Thursday, April 17



I kicked off the BEA events by attending the BEA Media Festival- News Division awards presentation. Arizona, BYU, UNC Chapel Hill and Marshall University were among winners. I was really surprised in the low turnout. Just yesterday I saw hundreds of college students making their way through the NAB/RTNDA Career Fair. Today, most of the students are gone along with the NAB execs.

I found it interesting that the radio feature reporting award winner was a story about favorite Christmas literature by a BYU student. While he presented solid production values, the clip played for the audience showcased clips of popular Christmas sounds and holiday sound effects and man on the street interviews. Where was the original sound from the field? The best television news feature award went to a Northwestern student and it was story slugged “Heard but not seen.” It was about a carillon at the school. That’s a story students have repeatedly covered for radio and television at Westminster. Feature stories do exist in your own back yard.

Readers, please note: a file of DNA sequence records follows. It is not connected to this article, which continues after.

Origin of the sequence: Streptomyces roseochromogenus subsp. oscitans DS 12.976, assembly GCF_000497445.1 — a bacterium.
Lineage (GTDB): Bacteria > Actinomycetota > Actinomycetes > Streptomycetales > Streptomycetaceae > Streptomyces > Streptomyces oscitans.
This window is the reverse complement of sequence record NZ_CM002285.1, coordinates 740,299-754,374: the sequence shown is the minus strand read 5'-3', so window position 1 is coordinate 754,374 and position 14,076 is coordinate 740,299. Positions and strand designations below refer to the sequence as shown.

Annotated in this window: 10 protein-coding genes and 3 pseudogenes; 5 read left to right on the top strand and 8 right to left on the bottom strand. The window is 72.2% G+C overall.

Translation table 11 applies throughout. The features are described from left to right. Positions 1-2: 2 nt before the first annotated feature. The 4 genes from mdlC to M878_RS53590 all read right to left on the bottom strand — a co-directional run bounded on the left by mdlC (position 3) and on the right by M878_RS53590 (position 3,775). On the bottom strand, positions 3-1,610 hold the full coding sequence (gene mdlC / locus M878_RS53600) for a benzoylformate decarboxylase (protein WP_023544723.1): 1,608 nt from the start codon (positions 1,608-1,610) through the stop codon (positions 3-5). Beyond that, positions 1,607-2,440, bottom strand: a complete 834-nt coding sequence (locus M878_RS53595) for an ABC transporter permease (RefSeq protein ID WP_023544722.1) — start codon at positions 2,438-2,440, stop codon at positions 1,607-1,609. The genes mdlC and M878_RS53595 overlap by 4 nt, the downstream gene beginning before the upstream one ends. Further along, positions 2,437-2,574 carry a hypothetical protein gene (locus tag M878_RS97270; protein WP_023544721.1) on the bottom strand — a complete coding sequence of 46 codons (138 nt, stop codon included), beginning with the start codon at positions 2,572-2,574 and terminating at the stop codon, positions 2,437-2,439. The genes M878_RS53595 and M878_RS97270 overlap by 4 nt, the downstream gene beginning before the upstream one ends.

The keynote address was actually a dog and pony show presented by Apple pushing Final Cut pro. The company flew in one of its award-winning editors who uses the software and touted its use in this year’s Best Picture Oscar winner “No Country for Old Men.” While the keynote address smacked of promotions and marketing, it's clear Mac's Final Cut Pro is the dominant software tool for editing on college campuses. The Apple workshops were booked with faculty and students. I did not see Adobe and it’s Premiere system anywhere at the BEA this year. Finally, I chatted with about a half a dozen faculty and campus media advisors and all of them have made the switch to Final Cut Pro. Perhaps a larger, more significant survey is in order to confirm the writing I’m seeing on the all. The problem for Westminster is we’re a PC campus in a Final Cut Pro world.

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